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To consumers, smartphone support matters more than 'gadget factor'

Mike Jude, Program Manager, Stratecast/Frost & Sullivan

The recent Consumer Electronics Show (CES) in Las Vegas featured the introduction of a dazzling array of

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If smartphone support is bad enough, consumers will quit and migrate to different carriers.
Mike Jude
Program ManagerStratecast/
Frost & Sullivan
new smartphones, ranging from the new Google Nexus One to improvements in existing offerings by Nokia, HTC and Motorola, as well as new implementations of pocket PCs using upgraded Microsoft software. It is clear from the glowing pronouncements of wireless carriers that they consider the capabilities of the smartphones they offer to be a primary competitive differentiator. This is something I call the "gadget factor" -- the more capabilities a device has, the higher its desirability.

In the long run, though, the gadget factor may be trumped by something more basic: customer service, especially when it comes to smartphone support.

In a recent Stratecast consumer survey, we asked respondents to rate their wireless carriers' customer care. While 40% rated their wireless customer service as excellent, 60% indicated that they considered their provider's service to be less than excellent, and a full 8% categorized their service as poor to very poor.

Combine this consumer perception with the likelihood that dissatisfied consumers who feel they have been mistreated will jump to a different carrier, and you have a prescription for a great deal of churn. This is especially true if one can surmise, generally speaking, that smartphones require much more hand-holding to ensure that customers understand how to use them. And with all the bells and whistles, there are probably more things that can go wrong, requiring even more smartphone support for customers.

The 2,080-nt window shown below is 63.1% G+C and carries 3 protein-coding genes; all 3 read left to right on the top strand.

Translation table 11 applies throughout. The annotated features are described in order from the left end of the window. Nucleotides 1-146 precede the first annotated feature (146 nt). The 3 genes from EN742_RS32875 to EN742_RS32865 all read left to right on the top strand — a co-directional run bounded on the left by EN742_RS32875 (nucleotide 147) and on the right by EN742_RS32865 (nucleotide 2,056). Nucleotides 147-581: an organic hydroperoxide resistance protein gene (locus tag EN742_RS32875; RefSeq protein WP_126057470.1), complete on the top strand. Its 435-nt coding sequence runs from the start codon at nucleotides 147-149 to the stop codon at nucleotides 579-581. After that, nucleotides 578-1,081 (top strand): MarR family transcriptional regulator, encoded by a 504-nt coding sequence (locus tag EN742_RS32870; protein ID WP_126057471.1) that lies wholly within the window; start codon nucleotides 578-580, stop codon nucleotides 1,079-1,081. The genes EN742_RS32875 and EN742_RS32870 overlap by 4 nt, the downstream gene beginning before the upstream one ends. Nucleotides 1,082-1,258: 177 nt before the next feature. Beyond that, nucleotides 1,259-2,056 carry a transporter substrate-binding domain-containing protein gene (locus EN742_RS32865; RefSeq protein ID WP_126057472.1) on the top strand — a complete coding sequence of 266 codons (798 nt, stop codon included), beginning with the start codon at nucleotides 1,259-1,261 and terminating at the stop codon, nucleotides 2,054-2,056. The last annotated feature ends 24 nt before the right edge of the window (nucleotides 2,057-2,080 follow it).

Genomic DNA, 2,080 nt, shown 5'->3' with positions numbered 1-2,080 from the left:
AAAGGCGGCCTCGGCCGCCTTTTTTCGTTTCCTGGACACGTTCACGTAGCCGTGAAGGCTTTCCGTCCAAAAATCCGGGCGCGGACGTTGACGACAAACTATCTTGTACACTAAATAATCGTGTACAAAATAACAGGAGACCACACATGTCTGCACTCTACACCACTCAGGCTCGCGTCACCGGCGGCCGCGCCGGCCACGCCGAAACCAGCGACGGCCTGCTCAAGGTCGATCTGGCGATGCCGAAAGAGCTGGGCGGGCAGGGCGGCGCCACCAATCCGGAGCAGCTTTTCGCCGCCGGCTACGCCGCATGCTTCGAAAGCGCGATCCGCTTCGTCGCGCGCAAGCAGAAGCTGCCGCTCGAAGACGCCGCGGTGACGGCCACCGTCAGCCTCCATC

The implication for carriers is clear: While glitz attracts, customer care retains, and in the wireless business, it is retention that matters. Since smartphones are usually sold at a substantial discount subsidized by the carrier, it is essential that customers stick around long enough to allow carriers to recoup costs. But even with early termination fees, if smartphone support is bad enough, consumers will quit and migrate to different carriers. With regulators paying attention to such things, of course, there may not be much point in building business cases on the expectation of early termination

More on smartphone support and customer service

Google's Nexus One smartphone support problems spotlight opportunity for telcos

With deep packet inspection software, carriers can improve mobile data customers' experience

Customers want more value in wireless telephone service, survey says

fees.

As Sprint's experience with phone customer service illustrates, carriers ignore service at their peril. Sprint's customer care -- at one point, largely perceived to be the worst in the industry -- ultimately instigated a hemorrhage of subscribers that still hasn't abated. And even though the Stratecast survey's results indicate that Sprint's customer service support is much better now, the company is still losing subscribers.

Carriers must focus on customer care at every stage of the consumer experience, and even more so as most devices become smart devices. It is no longer enough to ensure that billing is accurate and that the handset works when the customer walks out of the store. Carriers must provide extensive online and live help, available at hours when consumers can be expected to require assistance. Carriers must also ensure that their customer care personnel are well trained on the capabilities of the new smartphones -- there is nothing worse that talking to a customer service representative who knows less about the phone instrument than you do.

The bottom line is that smartphones deliver on the gadget factor, but customers also demand a higher focus on smartphone support. Anything less will only generate ill will toward carriers and negate the competitive advantages that such a nifty new instrument can confer.

About the author: Mike Jude is a program manager at Stratecast/Frost & Sullivan in charge of the consumer communication services practice. He brings 30 years of experience in technology management in manufacturing, wide-area network design, intellectual property management and public policy. Jude holds degrees in electrical engineering and engineering management and a Ph.D. in decision analysis. He is co-author of The Case for Virtual Business Processes: Reduce Costs, Improve Efficiencies and Focus on Your Core Business, Cisco Press, 2003.


This was first published in January 2010

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